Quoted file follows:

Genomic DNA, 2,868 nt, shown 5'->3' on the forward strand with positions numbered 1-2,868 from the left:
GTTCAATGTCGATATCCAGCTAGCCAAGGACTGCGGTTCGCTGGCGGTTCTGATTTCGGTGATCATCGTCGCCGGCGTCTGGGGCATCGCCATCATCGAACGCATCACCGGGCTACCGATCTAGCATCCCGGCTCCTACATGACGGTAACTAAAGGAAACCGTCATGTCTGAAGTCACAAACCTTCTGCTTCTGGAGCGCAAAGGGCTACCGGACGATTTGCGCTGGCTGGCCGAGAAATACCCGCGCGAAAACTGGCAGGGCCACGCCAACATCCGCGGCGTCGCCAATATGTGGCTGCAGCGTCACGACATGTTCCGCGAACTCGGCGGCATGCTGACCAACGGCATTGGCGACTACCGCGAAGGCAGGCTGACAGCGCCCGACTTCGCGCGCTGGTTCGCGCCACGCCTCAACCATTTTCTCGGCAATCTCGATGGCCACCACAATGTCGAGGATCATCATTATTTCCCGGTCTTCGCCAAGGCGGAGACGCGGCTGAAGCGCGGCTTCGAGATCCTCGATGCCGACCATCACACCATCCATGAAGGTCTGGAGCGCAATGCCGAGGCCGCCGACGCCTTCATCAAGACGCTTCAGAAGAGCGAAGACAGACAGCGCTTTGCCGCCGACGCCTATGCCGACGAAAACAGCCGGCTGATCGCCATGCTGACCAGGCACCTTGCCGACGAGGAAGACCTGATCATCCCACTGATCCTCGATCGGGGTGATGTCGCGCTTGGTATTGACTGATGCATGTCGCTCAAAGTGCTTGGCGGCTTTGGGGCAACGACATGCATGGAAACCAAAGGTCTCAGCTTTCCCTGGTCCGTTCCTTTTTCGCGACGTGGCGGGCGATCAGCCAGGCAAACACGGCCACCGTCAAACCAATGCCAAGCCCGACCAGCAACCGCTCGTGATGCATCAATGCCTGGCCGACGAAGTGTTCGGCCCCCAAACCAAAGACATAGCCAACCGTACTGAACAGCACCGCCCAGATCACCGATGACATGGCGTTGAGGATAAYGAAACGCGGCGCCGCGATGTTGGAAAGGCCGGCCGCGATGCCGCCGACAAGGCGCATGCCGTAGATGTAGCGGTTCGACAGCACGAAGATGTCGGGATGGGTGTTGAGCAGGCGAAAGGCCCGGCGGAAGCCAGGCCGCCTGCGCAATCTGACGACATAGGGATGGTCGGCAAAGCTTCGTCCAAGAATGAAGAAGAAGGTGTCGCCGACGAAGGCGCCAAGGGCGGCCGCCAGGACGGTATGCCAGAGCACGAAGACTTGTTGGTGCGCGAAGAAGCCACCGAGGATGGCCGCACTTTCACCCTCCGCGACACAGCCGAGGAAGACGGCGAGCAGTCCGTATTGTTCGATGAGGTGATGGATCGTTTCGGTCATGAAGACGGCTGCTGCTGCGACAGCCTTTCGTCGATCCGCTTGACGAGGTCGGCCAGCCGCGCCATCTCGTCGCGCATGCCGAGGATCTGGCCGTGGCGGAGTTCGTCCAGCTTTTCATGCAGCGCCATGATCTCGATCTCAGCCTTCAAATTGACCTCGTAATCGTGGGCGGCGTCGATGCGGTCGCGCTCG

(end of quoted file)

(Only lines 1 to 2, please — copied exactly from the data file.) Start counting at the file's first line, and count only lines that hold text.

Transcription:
Genomic DNA, 2,868 nt, shown 5'->3' on the forward strand with positions numbered 1-2,868 from the left:
GTTCAATGTCGATATCCAGCTAGCCAAGGACTGCGGTTCGCTGGCGGTTCTGATTTCGGTGATCATCGTCGCCGGCGTCTGGGGCATCGCCATCATCGAACGCATCACCGGGCTACCGATCTAGCATCCCGGCTCCTACATGACGGTAACTAAAGGAAACCGTCATGTCTGAAGTCACAAACCTTCTGCTTCTGGAGCGCAAAGGGCTACCGGACGATTTGCGCTGGCTGGCCGAGAAATACCCGCGCGAAAACTGGCAGGGCCACGCCAACATCCGCGGCGTCGCCAATATGTGGCTGCAGCGTCACGACATGTTCCGCGAACTCGGCGGCATGCTGACCAACGGCATTGGCGACTACCGCGAAGGCAGGCTGACAGCGCCCGACTTCGCGCGCTGGTTCGCGCCACGCCTCAACCATTTTCTCGGCAATCTCGATGGCCACCACAATGTCGAGGATCATCATTATTTCCCGGTCTTCGCCAAGGCGGAGACGCGGCTGAAGCGCGGCTTCGAGATCCTCGATGCCGACCATCACACCATCCATGAAGGTCTGGAGCGCAATGCCGAGGCCGCCGACGCCTTCATCAAGACGCTTCAGAAGAGCGAAGACAGACAGCGCTTTGCCGCCGACGCCTATGCCGACGAAAACAGCCGGCTGATCGCCATGCTGACCAGGCACCTTGCCGACGAGGAAGACCTGATCATCCCACTGATCCTCGATCGGGGTGATGTCGCGCTTGGTATTGACTGATGCATGTCGCTCAAAGTGCTTGGCGGCTTTGGGGCAACGACATGCATGGAAACCAAAGGTCTCAGCTTTCCCTGGTCCGTTCCTTTTTCGCGACGTGGCGGGCGATCAGCCAGGCAAACACGGCCACCGTCAAACCAATGCCAAGCCCGACCAGCAACCGCTCGTGATGCATCAATGCCTGGCCGACGAAGTGTTCGGCCCCCAAACCAAAGACATAGCCAACCGTACTGAACAGCACCGCCCAGATCACCGATGACATGGCGTTGAGGATAAYGAAACGCGGCGCCGCGATGTTGGAAAGGCCGGCCGCGATGCCGCCGACAAGGCGCATGCCGTAGATGTAGCGGTTCGACAGCACGAAGATGTCGGGATGGGTGTTGAGCAGGCGAAAGGCCCGGCGGAAGCCAGGCCGCCTGCGCAATCTGACGACATAGGGATGGTCGGCAAAGCTTCGTCCAAGAATGAAGAAGAAGGTGTCGCCGACGAAGGCGCCAAGGGCGGCCGCCAGGACGGTATGCCAGAGCACGAAGACTTGTTGGTGCGCGAAGAAGCCACCGAGGATGGCCGCACTTTCACCCTCCGCGACACAGCCGAGGAAGACGGCGAGCAGTCCGTATTGTTCGATGAGGTGATGGATCGTTTCGGTCATGAAGACGGCTGCTGCTGCGACAGCCTTTCGTCGATCCGCTTGACGAGGTCGGCCAGCCGCGCCATCTCGTCGCGCATGCCGAGGATCTGGCCGTGGCGGAGTTCGTCCAGCTTTTCATGCAGCGCCATGATCTCGATCTCAGCCTTCAAATTGACCTCGTAATCGTGGGCGGCGTCGATGCGGTCGCGCTCG